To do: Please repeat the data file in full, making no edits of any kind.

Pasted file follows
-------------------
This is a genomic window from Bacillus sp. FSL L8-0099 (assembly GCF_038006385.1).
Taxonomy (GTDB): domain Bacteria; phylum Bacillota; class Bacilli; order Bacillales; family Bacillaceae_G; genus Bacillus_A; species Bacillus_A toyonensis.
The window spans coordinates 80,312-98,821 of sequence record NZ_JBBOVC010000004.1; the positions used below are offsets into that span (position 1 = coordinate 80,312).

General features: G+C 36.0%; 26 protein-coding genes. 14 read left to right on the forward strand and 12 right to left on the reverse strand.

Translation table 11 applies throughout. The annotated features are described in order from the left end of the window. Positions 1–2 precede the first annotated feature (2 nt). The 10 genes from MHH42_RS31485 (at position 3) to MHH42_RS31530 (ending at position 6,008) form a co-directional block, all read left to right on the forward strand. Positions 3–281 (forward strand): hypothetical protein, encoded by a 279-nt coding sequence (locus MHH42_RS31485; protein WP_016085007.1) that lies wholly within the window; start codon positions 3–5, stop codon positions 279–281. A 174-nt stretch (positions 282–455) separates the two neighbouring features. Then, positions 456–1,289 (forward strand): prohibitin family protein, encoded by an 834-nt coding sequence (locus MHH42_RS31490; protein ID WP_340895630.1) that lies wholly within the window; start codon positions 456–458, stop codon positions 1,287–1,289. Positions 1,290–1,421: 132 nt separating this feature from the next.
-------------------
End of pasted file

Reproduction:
This is a genomic window from Bacillus sp. FSL L8-0099 (assembly GCF_038006385.1).
Taxonomy (GTDB): domain Bacteria; phylum Bacillota; class Bacilli; order Bacillales; family Bacillaceae_G; genus Bacillus_A; species Bacillus_A toyonensis.
The window spans coordinates 80,312-98,821 of sequence record NZ_JBBOVC010000004.1; the positions used below are offsets into that span (position 1 = coordinate 80,312).

General features: G+C 36.0%; 26 protein-coding genes. 14 read left to right on the forward strand and 12 right to left on the reverse strand.

Translation table 11 applies throughout. The annotated features are described in order from the left end of the window. Positions 1–2 precede the first annotated feature (2 nt). The 10 genes from MHH42_RS31485 (at position 3) to MHH42_RS31530 (ending at position 6,008) form a co-directional block, all read left to right on the forward strand. Positions 3–281 (forward strand): hypothetical protein, encoded by a 279-nt coding sequence (locus MHH42_RS31485; protein WP_016085007.1) that lies wholly within the window; start codon positions 3–5, stop codon positions 279–281. A 174-nt stretch (positions 282–455) separates the two neighbouring features. Then, positions 456–1,289 (forward strand): prohibitin family protein, encoded by an 834-nt coding sequence (locus MHH42_RS31490; protein ID WP_340895630.1) that lies wholly within the window; start codon positions 456–458, stop codon positions 1,287–1,289. Positions 1,290–1,421: 132 nt separating this feature from the next.